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Reports & Articles…

Reports and articles on dialogue, deliberation, public engagement and conflict resolution.

From Dialogue to Action: Climate Dialogues and Climate Action Labs

This 2008 article by Phil Mitchell shows how a global issue like climate change can be handled gracefully at the local level with little funds by working in collaboration with the existing infrastructure provided by local environmental organizations. (Vol 2 Issue 2 of the International Journal of Public Participation, December 2008) Abstract: The Greater Seattle Climate Dialogues is a climate change education and advocacy project with its roots in dialogue and deliberation. Using an adapted study circles model, the purpose of its Climate Action Labs […] (continue)

Human Migration: Policy Possibilities for Public Discussion

The Interactivity Foundation (IF) has recently published a discussion guidebook entitled “Human Migration: Policy Possibilities for Public Discussion.” The guidebook was edited by IF Fellow Ieva Notturno, who also managed the long-term project and two discussion panels that explored and developed the ideas that resulted in the six policy possibilities listed below and further outlined in the guidebook. The discussion panelists initially worked thru a series of fundamental questions and concerns about human migration, including “What could human migration mean? What are the forces that […] (continue)

The Human Impact of Climate Change: Opportunities & Challenges

The Interactivity Foundation (IF) has recently published a guidebook for public discussion on “The Human Impact on Climate Change,” edited by IF Fellows Dennis Boyer, Jeff Prudhomme, and Adolf Gundersen. The guidebook was developed from the group discussions of 16 panelists in two groups from south central and southwestern Wisconsin. Test discussions facilitated by former Wisconsinites in Tucson, Ariz., and in Sonora and Mazatlan, Mexico, further developed the text of the discussion guide. Six contrasting policy possibilities emerged from these group discussions and are described […] (continue)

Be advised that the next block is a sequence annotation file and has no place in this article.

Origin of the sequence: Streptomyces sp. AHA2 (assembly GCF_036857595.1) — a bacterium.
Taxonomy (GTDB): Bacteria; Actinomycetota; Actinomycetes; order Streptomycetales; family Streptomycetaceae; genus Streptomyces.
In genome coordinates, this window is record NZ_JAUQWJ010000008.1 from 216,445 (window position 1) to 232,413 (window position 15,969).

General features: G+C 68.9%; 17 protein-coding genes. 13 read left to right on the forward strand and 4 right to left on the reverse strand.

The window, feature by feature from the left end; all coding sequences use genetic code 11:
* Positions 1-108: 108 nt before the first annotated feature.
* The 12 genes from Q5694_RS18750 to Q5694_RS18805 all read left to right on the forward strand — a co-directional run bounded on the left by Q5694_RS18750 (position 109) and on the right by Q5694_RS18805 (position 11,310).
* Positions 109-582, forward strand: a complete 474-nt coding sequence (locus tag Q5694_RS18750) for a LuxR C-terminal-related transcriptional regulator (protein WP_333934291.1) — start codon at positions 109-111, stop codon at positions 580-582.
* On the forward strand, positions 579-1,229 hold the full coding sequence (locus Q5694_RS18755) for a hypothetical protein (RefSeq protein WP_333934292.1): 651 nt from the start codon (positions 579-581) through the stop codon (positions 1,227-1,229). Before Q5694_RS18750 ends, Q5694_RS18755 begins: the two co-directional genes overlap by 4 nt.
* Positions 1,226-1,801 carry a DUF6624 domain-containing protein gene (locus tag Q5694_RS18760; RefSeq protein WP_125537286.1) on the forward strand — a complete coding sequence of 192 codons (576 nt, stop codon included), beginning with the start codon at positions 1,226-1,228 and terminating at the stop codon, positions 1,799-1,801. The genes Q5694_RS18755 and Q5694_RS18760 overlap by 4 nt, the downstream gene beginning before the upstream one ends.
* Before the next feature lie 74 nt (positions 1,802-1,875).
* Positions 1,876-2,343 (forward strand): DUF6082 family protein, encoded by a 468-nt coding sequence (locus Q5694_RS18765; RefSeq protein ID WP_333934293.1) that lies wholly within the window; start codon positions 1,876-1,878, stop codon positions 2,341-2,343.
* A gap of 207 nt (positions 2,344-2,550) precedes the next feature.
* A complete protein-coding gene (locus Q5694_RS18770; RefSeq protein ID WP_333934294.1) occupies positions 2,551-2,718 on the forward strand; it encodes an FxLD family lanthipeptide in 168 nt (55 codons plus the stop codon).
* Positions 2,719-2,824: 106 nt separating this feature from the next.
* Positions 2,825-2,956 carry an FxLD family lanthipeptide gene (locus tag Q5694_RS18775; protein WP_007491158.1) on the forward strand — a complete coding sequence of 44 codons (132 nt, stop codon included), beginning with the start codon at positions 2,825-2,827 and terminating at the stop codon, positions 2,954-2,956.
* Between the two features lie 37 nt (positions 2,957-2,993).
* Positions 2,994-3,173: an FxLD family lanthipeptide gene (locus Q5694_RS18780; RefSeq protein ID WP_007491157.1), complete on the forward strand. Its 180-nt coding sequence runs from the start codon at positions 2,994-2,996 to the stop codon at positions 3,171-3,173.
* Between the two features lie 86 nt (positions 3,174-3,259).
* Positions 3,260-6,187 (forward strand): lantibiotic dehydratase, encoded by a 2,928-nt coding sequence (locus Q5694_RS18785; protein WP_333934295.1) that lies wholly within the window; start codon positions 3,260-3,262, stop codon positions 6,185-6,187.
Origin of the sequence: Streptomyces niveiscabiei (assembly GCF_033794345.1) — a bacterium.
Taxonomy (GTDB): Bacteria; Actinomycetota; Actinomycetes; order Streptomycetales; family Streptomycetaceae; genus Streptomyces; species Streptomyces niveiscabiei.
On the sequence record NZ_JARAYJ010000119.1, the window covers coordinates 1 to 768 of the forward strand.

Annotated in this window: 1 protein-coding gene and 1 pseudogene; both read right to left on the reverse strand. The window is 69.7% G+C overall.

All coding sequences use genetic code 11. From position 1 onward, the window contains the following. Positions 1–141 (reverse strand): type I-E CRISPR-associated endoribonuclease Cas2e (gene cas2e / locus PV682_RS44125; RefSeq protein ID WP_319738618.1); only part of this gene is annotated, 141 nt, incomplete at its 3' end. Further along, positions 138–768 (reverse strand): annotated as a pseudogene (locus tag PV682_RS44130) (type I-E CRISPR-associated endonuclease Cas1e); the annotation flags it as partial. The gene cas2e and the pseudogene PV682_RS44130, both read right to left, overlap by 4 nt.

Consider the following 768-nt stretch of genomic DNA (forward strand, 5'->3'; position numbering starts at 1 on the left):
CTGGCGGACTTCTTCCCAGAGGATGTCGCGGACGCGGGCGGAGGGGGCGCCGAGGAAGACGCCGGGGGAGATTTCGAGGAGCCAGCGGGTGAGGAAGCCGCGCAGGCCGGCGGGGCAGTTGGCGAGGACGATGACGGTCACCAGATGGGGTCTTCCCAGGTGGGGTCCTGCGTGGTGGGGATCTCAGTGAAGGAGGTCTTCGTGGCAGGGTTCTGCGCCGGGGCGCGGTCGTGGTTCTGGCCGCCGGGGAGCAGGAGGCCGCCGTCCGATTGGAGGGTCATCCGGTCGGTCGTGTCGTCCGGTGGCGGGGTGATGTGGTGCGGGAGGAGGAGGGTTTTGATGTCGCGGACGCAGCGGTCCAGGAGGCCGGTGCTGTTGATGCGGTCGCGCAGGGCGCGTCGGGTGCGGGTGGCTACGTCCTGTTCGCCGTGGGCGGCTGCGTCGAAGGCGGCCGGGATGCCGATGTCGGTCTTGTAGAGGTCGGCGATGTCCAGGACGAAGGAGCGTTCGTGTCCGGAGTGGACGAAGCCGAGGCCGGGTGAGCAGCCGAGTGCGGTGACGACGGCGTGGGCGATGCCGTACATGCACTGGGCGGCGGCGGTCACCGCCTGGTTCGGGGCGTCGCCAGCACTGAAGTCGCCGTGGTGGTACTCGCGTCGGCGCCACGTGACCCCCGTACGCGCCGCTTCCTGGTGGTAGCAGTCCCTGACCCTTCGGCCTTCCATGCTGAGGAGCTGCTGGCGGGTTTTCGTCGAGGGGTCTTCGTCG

The Future of the Arts & Society: A Guide for Public Discussion

The Interactivity Foundation has just produced a guide authored by fellow Natalie Hopkinson titled “The Future of the Arts & Society: A guide for public discussion.” Natalie worked with a diverse group of people–sculptors and poets, curators and film scholars, rapper, playwright/actor, a waitress, graduate student, economist, an attorney–to generate these possibilities about the arts. They spent many months talking about the public decisions that we will have to make as the role of art in our communities continues to evolve. They considered basic questions such […] (continue)

Building a Culture of Participation: Citizen Engagement in Vancouver, BC

The “Building a Culture of Participation” report describes workshop outcomes and participant ideas to empower citizens of Vancouver, British Columbia in official city decision-making. This May 2013 workshop brought together City of Vancouver employees, members of Vancouver’s Engaged City Task Force and community members and was jointly presented by Simon Fraser University’s Centre for Dialogue, SFU Public Square and the City of Vancouver. Feature guest and community organizer Dave Meslin presented examples of active citizen engagement from his projects in the Greater Toronto Area. Meslin […] (continue)